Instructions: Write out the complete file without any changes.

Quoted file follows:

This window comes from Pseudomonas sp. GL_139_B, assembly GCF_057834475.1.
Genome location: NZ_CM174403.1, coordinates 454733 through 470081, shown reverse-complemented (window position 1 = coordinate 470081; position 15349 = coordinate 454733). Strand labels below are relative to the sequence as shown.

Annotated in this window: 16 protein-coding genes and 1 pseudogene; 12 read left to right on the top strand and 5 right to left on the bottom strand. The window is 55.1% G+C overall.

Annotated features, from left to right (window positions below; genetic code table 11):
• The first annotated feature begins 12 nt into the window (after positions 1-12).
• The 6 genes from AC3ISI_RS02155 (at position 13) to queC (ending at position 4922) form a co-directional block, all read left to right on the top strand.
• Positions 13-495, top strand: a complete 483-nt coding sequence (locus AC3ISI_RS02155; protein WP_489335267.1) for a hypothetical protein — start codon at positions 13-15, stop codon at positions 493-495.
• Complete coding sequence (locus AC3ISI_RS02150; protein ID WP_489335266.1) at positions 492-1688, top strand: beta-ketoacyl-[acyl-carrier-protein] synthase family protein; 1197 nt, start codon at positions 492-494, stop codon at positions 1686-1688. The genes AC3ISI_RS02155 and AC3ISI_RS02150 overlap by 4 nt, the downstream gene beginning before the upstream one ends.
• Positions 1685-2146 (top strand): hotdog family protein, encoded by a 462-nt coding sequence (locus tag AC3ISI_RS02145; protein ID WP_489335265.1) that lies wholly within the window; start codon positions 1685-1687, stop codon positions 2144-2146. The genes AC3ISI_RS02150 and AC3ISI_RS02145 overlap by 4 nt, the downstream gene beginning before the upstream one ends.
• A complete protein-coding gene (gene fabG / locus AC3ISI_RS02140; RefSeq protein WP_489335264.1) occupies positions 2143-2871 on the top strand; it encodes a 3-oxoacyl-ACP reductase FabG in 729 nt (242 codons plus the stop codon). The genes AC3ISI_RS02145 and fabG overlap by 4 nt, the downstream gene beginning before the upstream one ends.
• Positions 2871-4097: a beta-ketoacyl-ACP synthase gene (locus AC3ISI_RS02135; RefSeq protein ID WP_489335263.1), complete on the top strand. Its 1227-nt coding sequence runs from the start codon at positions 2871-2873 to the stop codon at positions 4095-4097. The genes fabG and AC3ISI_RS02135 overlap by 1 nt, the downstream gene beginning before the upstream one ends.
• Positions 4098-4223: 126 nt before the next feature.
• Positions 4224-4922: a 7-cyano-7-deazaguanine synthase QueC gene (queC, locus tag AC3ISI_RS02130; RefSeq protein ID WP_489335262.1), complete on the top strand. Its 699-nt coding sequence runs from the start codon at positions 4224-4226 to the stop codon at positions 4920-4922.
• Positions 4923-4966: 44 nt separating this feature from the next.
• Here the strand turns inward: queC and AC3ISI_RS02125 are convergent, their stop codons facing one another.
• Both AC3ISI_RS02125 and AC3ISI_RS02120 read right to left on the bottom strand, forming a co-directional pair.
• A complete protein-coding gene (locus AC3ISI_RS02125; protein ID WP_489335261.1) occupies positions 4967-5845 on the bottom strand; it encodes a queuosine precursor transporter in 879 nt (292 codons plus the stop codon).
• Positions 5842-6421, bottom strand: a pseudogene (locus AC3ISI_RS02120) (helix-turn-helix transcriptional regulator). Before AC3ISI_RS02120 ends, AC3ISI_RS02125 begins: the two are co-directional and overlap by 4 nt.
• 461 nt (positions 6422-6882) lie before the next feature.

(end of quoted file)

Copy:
This window comes from Pseudomonas sp. GL_139_B, assembly GCF_057834475.1.
Genome location: NZ_CM174403.1, coordinates 454733 through 470081, shown reverse-complemented (window position 1 = coordinate 470081; position 15349 = coordinate 454733). Strand labels below are relative to the sequence as shown.

Annotated in this window: 16 protein-coding genes and 1 pseudogene; 12 read left to right on the top strand and 5 right to left on the bottom strand. The window is 55.1% G+C overall.

Annotated features, from left to right (window positions below; genetic code table 11):
• The first annotated feature begins 12 nt into the window (after positions 1-12).
• The 6 genes from AC3ISI_RS02155 (at position 13) to queC (ending at position 4922) form a co-directional block, all read left to right on the top strand.
• Positions 13-495, top strand: a complete 483-nt coding sequence (locus AC3ISI_RS02155; protein WP_489335267.1) for a hypothetical protein — start codon at positions 13-15, stop codon at positions 493-495.
• Complete coding sequence (locus AC3ISI_RS02150; protein ID WP_489335266.1) at positions 492-1688, top strand: beta-ketoacyl-[acyl-carrier-protein] synthase family protein; 1197 nt, start codon at positions 492-494, stop codon at positions 1686-1688. The genes AC3ISI_RS02155 and AC3ISI_RS02150 overlap by 4 nt, the downstream gene beginning before the upstream one ends.
• Positions 1685-2146 (top strand): hotdog family protein, encoded by a 462-nt coding sequence (locus tag AC3ISI_RS02145; protein ID WP_489335265.1) that lies wholly within the window; start codon positions 1685-1687, stop codon positions 2144-2146. The genes AC3ISI_RS02150 and AC3ISI_RS02145 overlap by 4 nt, the downstream gene beginning before the upstream one ends.
• A complete protein-coding gene (gene fabG / locus AC3ISI_RS02140; RefSeq protein WP_489335264.1) occupies positions 2143-2871 on the top strand; it encodes a 3-oxoacyl-ACP reductase FabG in 729 nt (242 codons plus the stop codon). The genes AC3ISI_RS02145 and fabG overlap by 4 nt, the downstream gene beginning before the upstream one ends.
• Positions 2871-4097: a beta-ketoacyl-ACP synthase gene (locus AC3ISI_RS02135; RefSeq protein ID WP_489335263.1), complete on the top strand. Its 1227-nt coding sequence runs from the start codon at positions 2871-2873 to the stop codon at positions 4095-4097. The genes fabG and AC3ISI_RS02135 overlap by 1 nt, the downstream gene beginning before the upstream one ends.
• Positions 4098-4223: 126 nt before the next feature.
• Positions 4224-4922: a 7-cyano-7-deazaguanine synthase QueC gene (queC, locus tag AC3ISI_RS02130; RefSeq protein ID WP_489335262.1), complete on the top strand. Its 699-nt coding sequence runs from the start codon at positions 4224-4226 to the stop codon at positions 4920-4922.
• Positions 4923-4966: 44 nt separating this feature from the next.
• Here the strand turns inward: queC and AC3ISI_RS02125 are convergent, their stop codons facing one another.
• Both AC3ISI_RS02125 and AC3ISI_RS02120 read right to left on the bottom strand, forming a co-directional pair.
• A complete protein-coding gene (locus AC3ISI_RS02125; protein ID WP_489335261.1) occupies positions 4967-5845 on the bottom strand; it encodes a queuosine precursor transporter in 879 nt (292 codons plus the stop codon).
• Positions 5842-6421, bottom strand: a pseudogene (locus AC3ISI_RS02120) (helix-turn-helix transcriptional regulator). Before AC3ISI_RS02120 ends, AC3ISI_RS02125 begins: the two are co-directional and overlap by 4 nt.
• 461 nt (positions 6422-6882) lie before the next feature.